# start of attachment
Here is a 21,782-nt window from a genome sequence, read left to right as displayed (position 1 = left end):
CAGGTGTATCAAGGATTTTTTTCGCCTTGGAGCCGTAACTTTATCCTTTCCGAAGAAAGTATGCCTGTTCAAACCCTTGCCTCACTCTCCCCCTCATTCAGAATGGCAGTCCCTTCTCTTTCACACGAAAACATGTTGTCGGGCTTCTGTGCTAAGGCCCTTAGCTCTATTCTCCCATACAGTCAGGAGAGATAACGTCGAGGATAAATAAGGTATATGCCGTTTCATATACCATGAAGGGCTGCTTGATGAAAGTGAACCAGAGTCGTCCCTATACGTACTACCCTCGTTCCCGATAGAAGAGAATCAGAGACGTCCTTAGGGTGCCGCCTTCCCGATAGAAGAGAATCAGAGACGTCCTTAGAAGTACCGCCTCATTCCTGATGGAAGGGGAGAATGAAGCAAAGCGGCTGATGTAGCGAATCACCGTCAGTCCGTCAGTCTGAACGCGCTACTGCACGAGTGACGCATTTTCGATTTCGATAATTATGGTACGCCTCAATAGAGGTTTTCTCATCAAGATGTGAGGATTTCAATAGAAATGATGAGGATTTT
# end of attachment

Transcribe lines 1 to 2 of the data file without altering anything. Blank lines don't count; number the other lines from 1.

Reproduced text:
Here is a 21,782-nt window from a genome sequence, read left to right as displayed (position 1 = left end):
CAGGTGTATCAAGGATTTTTTTCGCCTTGGAGCCGTAACTTTATCCTTTCCGAAGAAAGTATGCCTGTTCAAACCCTTGCCTCACTCTCCCCCTCATTCAGAATGGCAGTCCCTTCTCTTTCACACGAAAACATGTTGTCGGGCTTCTGTGCTAAGGCCCTTAGCTCTATTCTCCCATACAGTCAGGAGAGATAACGTCGAGGATAAATAAGGTATATGCCGTTTCATATACCATGAAGGGCTGCTTGATGAAAGTGAACCAGAGTCGTCCCTATACGTACTACCCTCGTTCCCGATAGAAGAGAATCAGAGACGTCCTTAGGGTGCCGCCTTCCCGATAGAAGAGAATCAGAGACGTCCTTAGAAGTACCGCCTCATTCCTGATGGAAGGGGAGAATGAAGCAAAGCGGCTGATGTAGCGAATCACCGTCAGTCCGTCAGTCTGAACGCGCTACTGCACGAGTGACGCATTTTCGATTTCGATAATTATGGTACGCCTCAATAGAGGTTTTCTCATCAAGATGTGAGGATTTCAATAGAAATGATGAGGATTTT